(3) The provisions of section (1) of this rule do not prohibit the payment of wages as meals, lodging and other facilities or services furnished to employees either as additions to wages or as items for which deductions from wages will be made. These provisions apply to all facilities or services furnished by the employer as compensation to the employee regardless of whether the employer calculates charges for such facilities or services as additions to or deductions from wages. In order for the employer to be able to claim credit toward the minimum wage for providing meals, lodging or other facilities or services furnished to an employee, the deduction of these costs from the employee's wages must have been authorized by the employee in writing, the deduction must have been for the private benefit of the employee, and the deduction must be recorded in the employer's books, or the deduction of these costs must be authorized by a collective bargaining agreement, in accordance with the provisions of ORS 652.610.

(4) Full settlement of sums owed to the employer by the employee because of meals, lodging and other facilities or services furnished by the employer shall be made on each regular payday.

(5) The provisions of section (1) of this rule apply only when the following conditions are continuously met:

(a) The employer has met the conditions of ORS 652.610(3); and

(b) The employee actually receives the meals, lodging or other facilities or services; and

(c) The meals, lodging or other facilities or services are furnished by the employer for the private benefit of the employee; and

(d) The meals, lodging or other facilities and services are provided in a lawful manner. No deduction from the minimum wage may be made for alcohol provided without applicable permits, for illegal substances or services, such as drugs or prostitution, or for any other substance, facility or service which is provided in a manner determined by a court or appropriate administrative agency to have been unlawful.

(6) As used in this rule, meals actually received by the employee and furnished by the employer are regarded as being for the private benefit of the employee except when meal expenses are incurred by an employee while traveling away from the employee's home on the employer's business.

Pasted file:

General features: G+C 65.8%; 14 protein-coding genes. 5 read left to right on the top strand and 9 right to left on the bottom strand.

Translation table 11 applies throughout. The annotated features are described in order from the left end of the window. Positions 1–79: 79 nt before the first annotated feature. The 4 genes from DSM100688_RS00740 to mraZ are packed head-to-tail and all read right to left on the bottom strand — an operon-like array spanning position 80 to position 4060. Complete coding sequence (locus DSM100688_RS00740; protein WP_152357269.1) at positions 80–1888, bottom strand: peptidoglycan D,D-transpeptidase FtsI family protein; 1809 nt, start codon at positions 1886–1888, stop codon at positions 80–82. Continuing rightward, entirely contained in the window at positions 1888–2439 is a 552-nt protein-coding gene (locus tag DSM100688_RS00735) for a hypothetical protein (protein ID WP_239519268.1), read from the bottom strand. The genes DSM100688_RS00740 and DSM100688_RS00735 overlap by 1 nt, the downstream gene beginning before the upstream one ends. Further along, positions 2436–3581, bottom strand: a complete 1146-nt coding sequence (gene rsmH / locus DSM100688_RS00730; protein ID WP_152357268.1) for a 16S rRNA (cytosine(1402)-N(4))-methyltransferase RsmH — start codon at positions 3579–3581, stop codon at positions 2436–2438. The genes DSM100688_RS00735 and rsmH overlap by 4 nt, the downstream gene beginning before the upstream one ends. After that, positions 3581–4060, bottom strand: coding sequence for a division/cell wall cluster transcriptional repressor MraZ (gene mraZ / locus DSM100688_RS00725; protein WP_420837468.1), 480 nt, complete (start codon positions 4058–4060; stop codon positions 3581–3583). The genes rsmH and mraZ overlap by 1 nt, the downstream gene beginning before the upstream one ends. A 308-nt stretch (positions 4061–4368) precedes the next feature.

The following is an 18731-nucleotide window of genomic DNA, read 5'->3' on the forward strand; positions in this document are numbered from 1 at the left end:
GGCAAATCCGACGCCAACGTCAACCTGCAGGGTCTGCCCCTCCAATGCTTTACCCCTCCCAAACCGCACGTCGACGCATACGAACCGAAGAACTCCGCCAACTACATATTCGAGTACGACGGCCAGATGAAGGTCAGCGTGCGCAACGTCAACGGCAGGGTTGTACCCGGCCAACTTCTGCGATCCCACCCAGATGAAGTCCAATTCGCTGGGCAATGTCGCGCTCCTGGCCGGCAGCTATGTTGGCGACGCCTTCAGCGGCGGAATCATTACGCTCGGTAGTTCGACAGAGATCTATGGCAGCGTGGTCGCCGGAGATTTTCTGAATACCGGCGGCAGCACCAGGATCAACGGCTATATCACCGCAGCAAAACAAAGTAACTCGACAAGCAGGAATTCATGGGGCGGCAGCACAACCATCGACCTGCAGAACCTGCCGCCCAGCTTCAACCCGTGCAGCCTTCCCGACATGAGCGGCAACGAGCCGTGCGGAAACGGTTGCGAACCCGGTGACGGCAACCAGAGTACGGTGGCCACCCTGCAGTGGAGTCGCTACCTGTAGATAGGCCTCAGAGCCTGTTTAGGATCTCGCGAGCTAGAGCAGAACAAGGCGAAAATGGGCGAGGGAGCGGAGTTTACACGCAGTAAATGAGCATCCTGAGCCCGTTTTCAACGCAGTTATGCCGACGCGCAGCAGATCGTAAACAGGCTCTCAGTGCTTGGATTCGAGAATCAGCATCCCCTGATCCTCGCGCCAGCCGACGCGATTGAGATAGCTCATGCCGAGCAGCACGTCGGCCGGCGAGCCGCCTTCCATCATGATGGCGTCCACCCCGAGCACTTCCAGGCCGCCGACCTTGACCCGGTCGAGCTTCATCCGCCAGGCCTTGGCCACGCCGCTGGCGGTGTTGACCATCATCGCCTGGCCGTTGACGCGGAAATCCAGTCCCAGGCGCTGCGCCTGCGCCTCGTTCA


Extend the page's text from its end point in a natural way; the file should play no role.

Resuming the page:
(7) Lodging or other facilities or services are furnished for the private benefit of the employee when such lodging or other facilities or services are not required by the employer. For purposes of this rule, lodging or other facilities or services are required by the employer when:

(a) Acceptance of the lodging or other facilities or services is a condition of the employee's employment; or

(b) The expense is incurred by an employee who must travel away from the employee's home on the employer's business; or

(c) The acceptance of the lodging or other facilities or services is involuntary or coerced; or

(d) The provision of lodging or other facilities or services is necessary in order for the employer to maintain an adequate work force at the times and locations the employer needs them.

Stat. Auth.: ORS 651.060(4) & 653.040
Stats. Implemented: 2013 SB 135, ORS 653
Hist.: BL 1-1987, f. & ef. 1-12-87; BL 5-1991(Temp), f. 5-15-91, cert. ef. 5-17-91; BL 3-1992, f. & cert. ef. 3-2-92; BL 9-1996, f. & cert. ef. 10-8-96; BLI 15-1999, f. & cert. ef. 10-6-99; BLI 8-2013, f. 12-18-13, cert. ef. 1-1-14

839-020-0027

Deductions for Garnishment Processing Fee

(1) If a garnishee that employs a debtor is required to make any payment under a writ of garnishment by reason of wages payable to the debtor, the garnishee may collect a processing fee as provided pursuant to ORS 18.736 for each week of wages, or fraction of a week of wages, for which a payment is made under the provisions of ORS 18.735. The processing fee must be collected after the last payment is made under the writ. The fee shall be withheld from the wages of the debtor, and is in addition to the amounts withheld for payment to the garnishor under the writ or under any other writ delivered to the garnishee.

(2) The fee provided for in this section may not be collected if withholding of the fee would reduce the debtor's net disposable income below the minimum amount prescribed by ORS 18.385.

Stat. Auth.: ORS 651.060(4), 652, 653 & HB 3544(2003 legislature)
Stats. Implemented: ORS 18.838, 652.150 & 653.261(1)
Hist.: BLI 7-2003, f. 12-31-03, cert. ef. 1-1-04; BLI 22-2010, f. 12-30-10, cert. ef. 1-1-11

Payment of Overtime Wages

839-020-0030

Overtime — Generally

(1) Except as provided in OAR 839-020-0125 to 839-020-0135, all work performed in excess of forty (40) hours per week must be paid for at the rate of not less than one and one-half times the regular rate of pay when computed without benefits of commissions, overrides, spiffs, bonuses, tips or similar benefits pursuant to ORS 653.261(1). Similar benefits include, but are not limited to, discretionary bonuses, gifts, profit sharing, thrift and savings program, trusts, reimbursements for expenses, holiday, or vacation pay.

(2) Definitions:

(a) "Work week" means any seven (7) consecutive twenty four (24) hour period as determined by the employer. The beginning of the work week may be changed if the change is intended to be permanent and is not designed to evade the overtime requirements of this rule. For purposes of overtime computation, each work week stands alone;